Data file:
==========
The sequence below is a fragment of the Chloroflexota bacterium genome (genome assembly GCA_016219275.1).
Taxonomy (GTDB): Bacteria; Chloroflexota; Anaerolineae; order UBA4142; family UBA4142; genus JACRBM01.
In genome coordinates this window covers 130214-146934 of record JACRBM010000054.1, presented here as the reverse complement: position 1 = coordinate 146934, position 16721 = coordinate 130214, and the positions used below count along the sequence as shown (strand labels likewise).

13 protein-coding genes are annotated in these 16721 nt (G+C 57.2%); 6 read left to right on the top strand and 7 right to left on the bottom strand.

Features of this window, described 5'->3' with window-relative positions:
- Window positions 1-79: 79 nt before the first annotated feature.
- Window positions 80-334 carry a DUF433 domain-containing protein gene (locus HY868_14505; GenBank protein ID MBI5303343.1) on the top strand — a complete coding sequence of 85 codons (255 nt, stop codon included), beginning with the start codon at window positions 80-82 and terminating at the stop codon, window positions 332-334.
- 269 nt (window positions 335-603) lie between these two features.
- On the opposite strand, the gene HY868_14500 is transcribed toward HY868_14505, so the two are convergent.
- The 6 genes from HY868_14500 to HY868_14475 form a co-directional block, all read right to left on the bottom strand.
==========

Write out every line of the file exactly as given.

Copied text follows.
The sequence below is a fragment of the Chloroflexota bacterium genome (genome assembly GCA_016219275.1).
Taxonomy (GTDB): Bacteria; Chloroflexota; Anaerolineae; order UBA4142; family UBA4142; genus JACRBM01.
In genome coordinates this window covers 130214-146934 of record JACRBM010000054.1, presented here as the reverse complement: position 1 = coordinate 146934, position 16721 = coordinate 130214, and the positions used below count along the sequence as shown (strand labels likewise).

13 protein-coding genes are annotated in these 16721 nt (G+C 57.2%); 6 read left to right on the top strand and 7 right to left on the bottom strand.

Features of this window, described 5'->3' with window-relative positions:
- Window positions 1-79: 79 nt before the first annotated feature.
- Window positions 80-334 carry a DUF433 domain-containing protein gene (locus HY868_14505; GenBank protein ID MBI5303343.1) on the top strand — a complete coding sequence of 85 codons (255 nt, stop codon included), beginning with the start codon at window positions 80-82 and terminating at the stop codon, window positions 332-334.
- 269 nt (window positions 335-603) lie between these two features.
- On the opposite strand, the gene HY868_14500 is transcribed toward HY868_14505, so the two are convergent.
- The 6 genes from HY868_14500 to HY868_14475 form a co-directional block, all read right to left on the bottom strand.